I'm Celeste Headlee and this is TELL ME MORE, from NPR News. Michel Martin is away. Now, we want to tell you about a performer who may have been a big part of your life when you were still in short pants, if I can use that expression.
Before there were OzoKidz and Raffi filling packed houses, there was Ella Jenkins. For more than 50 years, she's been using the power of song to educate children and teach them lessons about life and the importance of staying active.
I'm Celeste Headlee and this is TELL ME MORE, from NPR News. Michel Martin is away. An estimated 11 million people live in the U.S. without documentation. During the 2012 election, voters urged both major political parties to do something about what's often called our broken immigration system.
Wed. 1/30 10a: An opera for young people and their families, "A Way Home," by composer Ethan Frederick Greene, will be on the stage of the Journal Theater at Albuquerque's National Hispanic Cultural Center on February 1. The production is presented by Opera Southwest. Spencer Beckwith speaks with the young mezzo-soprano from Houston who's singing the central role in "A Way Home," Cecilia Duarte.
SANTA FE, N.M. (AP) — A New Mexico lawmaker wants to end what he calls the practice by public officials of creating "monuments to me."
Republican Sen. Mark Moores of Albuquerque says he has introduced a bill that would prohibit any public building from being named after a living person. He says the practice can turn embarrassing, as in the case of the Manny Aragon library at Lowell Elementary School in Albuquerque. Aragon is a former Senate leader serving time in federal prison for accepting kickbacks.
It's MORNING EDITION, from NPR News. I'm Steve Inskeep, with Renee Montagne. Good morning.
Let's try again, shall we, to explain what it means when we hear that the U.S. economy shrank in the fourth quarter of 2012. As we've discussed elsewhere in the program, the decline was slight - just one-tenth of a percentage point - but it is the first contraction of the economy since the Great Recession officially ended in 2009. NPR's Jim Zarroli is with us once again in New York. Jim, good morning.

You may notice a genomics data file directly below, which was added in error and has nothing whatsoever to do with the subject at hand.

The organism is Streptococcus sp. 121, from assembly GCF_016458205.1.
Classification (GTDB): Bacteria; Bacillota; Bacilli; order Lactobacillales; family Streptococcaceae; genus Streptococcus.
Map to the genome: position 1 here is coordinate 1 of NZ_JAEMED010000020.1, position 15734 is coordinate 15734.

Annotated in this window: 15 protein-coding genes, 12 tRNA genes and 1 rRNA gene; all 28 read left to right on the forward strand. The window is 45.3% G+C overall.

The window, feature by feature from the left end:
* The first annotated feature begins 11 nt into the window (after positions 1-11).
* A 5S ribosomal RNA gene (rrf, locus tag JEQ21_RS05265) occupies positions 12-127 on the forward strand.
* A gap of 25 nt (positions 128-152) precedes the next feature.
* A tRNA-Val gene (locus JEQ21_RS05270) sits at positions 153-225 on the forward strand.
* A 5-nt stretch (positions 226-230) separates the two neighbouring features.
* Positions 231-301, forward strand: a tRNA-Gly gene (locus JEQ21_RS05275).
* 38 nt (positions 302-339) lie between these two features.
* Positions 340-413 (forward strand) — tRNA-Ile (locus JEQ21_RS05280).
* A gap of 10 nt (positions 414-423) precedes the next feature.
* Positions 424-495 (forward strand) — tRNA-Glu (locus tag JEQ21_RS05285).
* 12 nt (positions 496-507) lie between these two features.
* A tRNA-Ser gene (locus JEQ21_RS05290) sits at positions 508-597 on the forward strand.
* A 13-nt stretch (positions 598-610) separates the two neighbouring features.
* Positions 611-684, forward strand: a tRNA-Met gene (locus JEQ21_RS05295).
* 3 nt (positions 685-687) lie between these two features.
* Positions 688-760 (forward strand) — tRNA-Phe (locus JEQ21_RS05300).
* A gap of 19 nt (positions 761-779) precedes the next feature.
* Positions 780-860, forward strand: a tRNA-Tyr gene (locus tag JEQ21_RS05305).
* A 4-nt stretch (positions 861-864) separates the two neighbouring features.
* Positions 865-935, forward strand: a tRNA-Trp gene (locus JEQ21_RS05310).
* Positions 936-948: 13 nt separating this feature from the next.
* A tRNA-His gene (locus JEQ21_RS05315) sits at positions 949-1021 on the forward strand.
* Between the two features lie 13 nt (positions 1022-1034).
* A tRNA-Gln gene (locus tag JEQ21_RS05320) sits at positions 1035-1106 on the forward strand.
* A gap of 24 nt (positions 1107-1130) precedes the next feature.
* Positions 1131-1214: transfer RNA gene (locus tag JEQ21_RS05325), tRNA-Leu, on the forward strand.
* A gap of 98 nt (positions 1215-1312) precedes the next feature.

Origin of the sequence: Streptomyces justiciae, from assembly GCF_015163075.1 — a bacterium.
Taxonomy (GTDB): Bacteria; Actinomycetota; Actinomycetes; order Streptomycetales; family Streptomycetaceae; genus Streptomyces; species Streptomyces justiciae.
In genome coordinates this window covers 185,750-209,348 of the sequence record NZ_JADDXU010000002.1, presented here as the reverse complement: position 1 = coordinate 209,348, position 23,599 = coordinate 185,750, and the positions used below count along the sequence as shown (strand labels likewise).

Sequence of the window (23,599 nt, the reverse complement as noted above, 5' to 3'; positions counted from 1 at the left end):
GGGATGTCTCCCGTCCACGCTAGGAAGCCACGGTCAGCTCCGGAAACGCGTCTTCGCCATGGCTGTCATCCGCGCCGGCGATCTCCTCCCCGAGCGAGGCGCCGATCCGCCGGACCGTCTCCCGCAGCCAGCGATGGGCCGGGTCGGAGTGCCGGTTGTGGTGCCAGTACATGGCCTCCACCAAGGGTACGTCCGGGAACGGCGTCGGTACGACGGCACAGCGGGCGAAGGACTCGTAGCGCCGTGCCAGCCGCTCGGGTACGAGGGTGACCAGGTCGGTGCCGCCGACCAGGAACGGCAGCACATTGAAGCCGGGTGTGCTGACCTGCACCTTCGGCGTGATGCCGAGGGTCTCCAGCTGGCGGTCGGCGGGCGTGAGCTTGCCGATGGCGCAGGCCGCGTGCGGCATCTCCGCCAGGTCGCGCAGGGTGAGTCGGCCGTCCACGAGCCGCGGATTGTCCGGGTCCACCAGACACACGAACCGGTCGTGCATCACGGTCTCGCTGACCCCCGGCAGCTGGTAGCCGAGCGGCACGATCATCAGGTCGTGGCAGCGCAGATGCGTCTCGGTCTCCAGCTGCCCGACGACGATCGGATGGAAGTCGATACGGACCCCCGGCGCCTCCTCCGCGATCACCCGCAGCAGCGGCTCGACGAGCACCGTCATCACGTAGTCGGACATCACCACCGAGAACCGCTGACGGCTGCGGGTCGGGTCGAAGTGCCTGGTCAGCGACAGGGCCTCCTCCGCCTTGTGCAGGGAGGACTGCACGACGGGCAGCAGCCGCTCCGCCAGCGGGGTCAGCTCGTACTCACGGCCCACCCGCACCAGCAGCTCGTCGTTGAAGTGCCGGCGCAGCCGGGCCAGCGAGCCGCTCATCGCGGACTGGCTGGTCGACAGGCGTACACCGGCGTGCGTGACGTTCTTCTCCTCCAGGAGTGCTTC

Originally published on Wed January 30, 2013 9:16 am
Can Mark Sanford make a comeback? Right now, it appears quite possible.
The Republican ended his career as South Carolina's governor in disgrace after revealing in 2009 that he'd been surreptitiously spending time in Argentina visiting his mistress. But Sanford now hopes to return to his first job in politics, representing coastal South Carolina in the House.
"As soon as Sanford jumped in, he was the presumptive front-runner, simply because of his money and name recognition," says Scott Huffmon, a pollster based at Winthrop University in Rock Hill, S.C.
A House committee has shelved a proposal by Republican Gov. Susana Martinez to stop New Mexico from issuing driver's licenses to illegal immigrants but the issue isn't likely to go away in the Legislature.
The Labor and Human Resources Committee voted 5-4 along party lines Tuesday to keep the measure bottled up in the panel — a possible way for majority Democrats to try to delay action on the politically thorny issue until the Legislature adjourns in mid-March.
The other day, when I was supposed to be doing something else, I was casually reviewing my own profile on Linked In -- the online network for professionals, a sort of serious version of Facebook -- when Linked asked – oh, so innocently! -- if I’d like to add more people to my list of professional contacts.
Sure, why not? I hit the Yes button.
Minutes later I got an unexpected email. The name was vaguely familiar. Oh yeah, that guy. Somebody I’d quoted in a news story, what, 10 years ago?